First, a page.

And, Conway notes, it will take years for revenue to bounce completely back while businesses get back to their pre-pandemic volumes, meaning tax revenue growth could still lag in future fiscal years.
Using stimulus money to plug the difference will give the city flexibility to catch up on programs or capital spending — repairing roads and buildings, for instance — that it reduced to balance its last budget.
But Conway noted that the Biden administration is also pushing a large infrastructure bill that could arrive later in the year. There’s relatively little money in Krewson’s framework for old bridges or road improvements. Any money that comes through from the infrastructure bill means the next administration could shuffle again how this initial allocation is spent, Conway said.
And beyond the direct aid to city government, millions more dollars will flow through the state or federal agencies for specific programs such as utility assistance and small business grants, Conway said. The trick will be making sure city government uses its funds to maximize the total funds flowing to city businesses and residents, he said.
“The one thing I do know that I’ve seen, when you add another layer of government to the process, I’m not going to have the funds as timely as I may need,” he said. “What we’re trying to do is leverage the funds that we have immediate access to, bridge the gap to the additional funds meant to help our residents and most importantly continue the aid that both the residents and businesses need to work through this pandemic.”
The infusion of federal money comes less than a year after some area leaders ended efforts to lease St. Louis Lambert International Airport to a private operator. The rationale for that effort was that a lease could provide as much as a $1 billion upfront payment to the city to pay for dire needs and investment in the region’s poorest neighborhoods in north St. Louis.
This isn’t quite as much as what privatization-backers touted. But it’s still a sum equivalent to about half of what they’d hoped to raise.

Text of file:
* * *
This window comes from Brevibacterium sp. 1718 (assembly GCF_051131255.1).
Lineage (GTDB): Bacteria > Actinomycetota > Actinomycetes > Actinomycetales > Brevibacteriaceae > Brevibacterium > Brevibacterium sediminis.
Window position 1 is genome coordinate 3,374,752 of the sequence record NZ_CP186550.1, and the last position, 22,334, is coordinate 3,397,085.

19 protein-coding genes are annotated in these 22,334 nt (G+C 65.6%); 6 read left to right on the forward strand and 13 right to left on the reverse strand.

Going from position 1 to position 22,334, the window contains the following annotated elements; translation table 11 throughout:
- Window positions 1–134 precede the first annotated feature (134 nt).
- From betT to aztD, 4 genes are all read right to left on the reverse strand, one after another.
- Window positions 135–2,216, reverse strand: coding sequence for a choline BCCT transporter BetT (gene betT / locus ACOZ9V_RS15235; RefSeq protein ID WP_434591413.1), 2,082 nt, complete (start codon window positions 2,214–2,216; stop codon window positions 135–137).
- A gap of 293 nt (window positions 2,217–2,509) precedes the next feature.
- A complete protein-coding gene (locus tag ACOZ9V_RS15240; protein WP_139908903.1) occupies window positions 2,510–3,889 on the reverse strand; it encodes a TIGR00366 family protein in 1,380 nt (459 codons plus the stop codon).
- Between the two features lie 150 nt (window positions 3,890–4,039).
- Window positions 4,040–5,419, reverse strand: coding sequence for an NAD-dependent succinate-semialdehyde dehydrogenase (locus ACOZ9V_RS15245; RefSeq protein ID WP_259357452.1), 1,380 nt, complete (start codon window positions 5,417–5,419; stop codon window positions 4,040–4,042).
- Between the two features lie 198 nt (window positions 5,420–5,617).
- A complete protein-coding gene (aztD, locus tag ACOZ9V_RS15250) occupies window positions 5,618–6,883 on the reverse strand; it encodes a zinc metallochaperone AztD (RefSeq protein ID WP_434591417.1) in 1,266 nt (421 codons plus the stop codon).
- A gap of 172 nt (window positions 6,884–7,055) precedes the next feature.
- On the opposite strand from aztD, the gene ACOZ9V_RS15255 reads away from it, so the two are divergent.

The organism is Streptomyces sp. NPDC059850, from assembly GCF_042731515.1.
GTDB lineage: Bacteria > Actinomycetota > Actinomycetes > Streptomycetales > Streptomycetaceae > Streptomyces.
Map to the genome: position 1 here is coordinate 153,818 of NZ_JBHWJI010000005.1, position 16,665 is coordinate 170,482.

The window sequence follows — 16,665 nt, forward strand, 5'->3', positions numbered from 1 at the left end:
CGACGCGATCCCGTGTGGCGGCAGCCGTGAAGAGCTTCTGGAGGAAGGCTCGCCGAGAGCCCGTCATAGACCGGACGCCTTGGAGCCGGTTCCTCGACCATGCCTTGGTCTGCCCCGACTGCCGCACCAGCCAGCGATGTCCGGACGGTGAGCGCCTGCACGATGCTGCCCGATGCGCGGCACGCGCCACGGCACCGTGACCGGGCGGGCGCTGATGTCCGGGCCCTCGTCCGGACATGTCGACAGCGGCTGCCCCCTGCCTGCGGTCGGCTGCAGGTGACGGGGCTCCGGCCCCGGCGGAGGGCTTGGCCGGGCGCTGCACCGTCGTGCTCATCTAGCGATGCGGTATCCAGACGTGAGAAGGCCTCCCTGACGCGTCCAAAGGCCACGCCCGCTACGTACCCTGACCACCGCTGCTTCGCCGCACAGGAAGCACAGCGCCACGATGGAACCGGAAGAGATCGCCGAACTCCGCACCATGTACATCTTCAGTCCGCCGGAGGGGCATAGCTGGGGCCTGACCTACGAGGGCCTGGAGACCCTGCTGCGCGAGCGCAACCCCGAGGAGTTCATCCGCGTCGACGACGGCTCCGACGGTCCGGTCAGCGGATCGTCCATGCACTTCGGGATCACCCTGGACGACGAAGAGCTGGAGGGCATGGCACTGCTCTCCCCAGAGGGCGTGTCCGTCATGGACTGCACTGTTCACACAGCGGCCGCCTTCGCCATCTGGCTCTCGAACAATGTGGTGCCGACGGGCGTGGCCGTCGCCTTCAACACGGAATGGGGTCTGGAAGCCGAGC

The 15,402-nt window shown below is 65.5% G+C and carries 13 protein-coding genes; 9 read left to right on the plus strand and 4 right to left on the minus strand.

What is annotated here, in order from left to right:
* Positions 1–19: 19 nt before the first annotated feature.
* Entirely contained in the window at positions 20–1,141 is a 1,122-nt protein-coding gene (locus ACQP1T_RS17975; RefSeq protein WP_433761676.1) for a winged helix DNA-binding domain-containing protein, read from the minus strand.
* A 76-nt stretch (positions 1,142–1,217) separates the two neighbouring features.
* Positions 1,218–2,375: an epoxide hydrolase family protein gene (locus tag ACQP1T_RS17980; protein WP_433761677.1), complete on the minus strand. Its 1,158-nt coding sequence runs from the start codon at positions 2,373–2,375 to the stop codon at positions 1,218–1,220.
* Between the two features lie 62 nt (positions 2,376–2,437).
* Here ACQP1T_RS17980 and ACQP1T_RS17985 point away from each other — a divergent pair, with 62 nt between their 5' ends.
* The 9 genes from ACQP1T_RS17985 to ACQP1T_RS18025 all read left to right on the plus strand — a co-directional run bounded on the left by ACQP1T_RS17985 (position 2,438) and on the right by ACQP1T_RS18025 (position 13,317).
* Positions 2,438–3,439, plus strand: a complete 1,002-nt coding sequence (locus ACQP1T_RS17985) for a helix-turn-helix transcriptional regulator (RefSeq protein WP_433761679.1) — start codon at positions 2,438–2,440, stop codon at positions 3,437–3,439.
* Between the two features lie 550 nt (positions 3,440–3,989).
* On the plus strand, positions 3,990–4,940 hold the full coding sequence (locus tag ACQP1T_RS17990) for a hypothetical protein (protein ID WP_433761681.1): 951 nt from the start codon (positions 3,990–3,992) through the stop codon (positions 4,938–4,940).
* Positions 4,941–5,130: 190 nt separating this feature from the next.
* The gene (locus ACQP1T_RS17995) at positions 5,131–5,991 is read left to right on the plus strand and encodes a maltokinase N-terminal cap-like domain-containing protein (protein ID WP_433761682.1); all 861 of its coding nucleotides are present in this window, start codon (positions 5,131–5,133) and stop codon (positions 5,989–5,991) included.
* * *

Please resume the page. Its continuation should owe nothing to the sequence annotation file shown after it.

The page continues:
Jason Hall, a privatization opponent who now heads the regional civic and business group Greater St. Louis Inc., said cities can use this opportunity to invest in neighborhoods that have been left behind in the past, opening the possibility for inclusive and transformative change. The city, with its new Equitable Economic Development framework, and the region, through the new 2030 Jobs Plan Greater STL Inc. has underwritten, now have recently formulated and strategies with some community buy-in for those kinds of investments.
“Part of the reason the allotment is so high to the city of St. Louis is because it was based on need,” Hall said. “It’s our obligation and duty to make sure these funds are going to the areas of highest need.”
Bob Lewis, a longtime planning consultant and now a St. Louis University professor, echoed that concern. He said a lot of political power resides in the city’s central corridor — from the downtown business district through Forest Park — and the south side.
“There’s going to be those tensions between where I am, how much I believe in equity and where’s my political power, and most of that power is not up north, unfortunately, unless we can appeal to the conscience of the voters,” he said.
Without improving the city itself, he added, job and training programs that improve people’s incomes might just enable them to move to the suburbs.
Using the money to tackle issues such as vacancy with home repair assistance programs could go a long way to helping the most distressed neighborhoods, said Dana Malkus, a SLU law professor and a longtime member of the STL Vacancy Collaborative. Investing in staff and resources for the city’s land bank could also help to get more of the thousands of properties the land bank owns fixed up and back onto the tax rolls, Malkus said. There’s already a plan with strategies outlined. It just needed funding.
North St. Louis, which is overwhelmingly made up of Black residents, is disproportionately hurt by vacant properties, she noted, and crime and economic development is intertwined with the issue.
“How did this vacancy come to be?” Malkus asked. “It has roots in racism — redlining and racially restrictive covenants and white flight and all that history. That’s why we are where we are today. So, I think it’s important that we think about that history and take that into account as we are thinking about the use of this money.”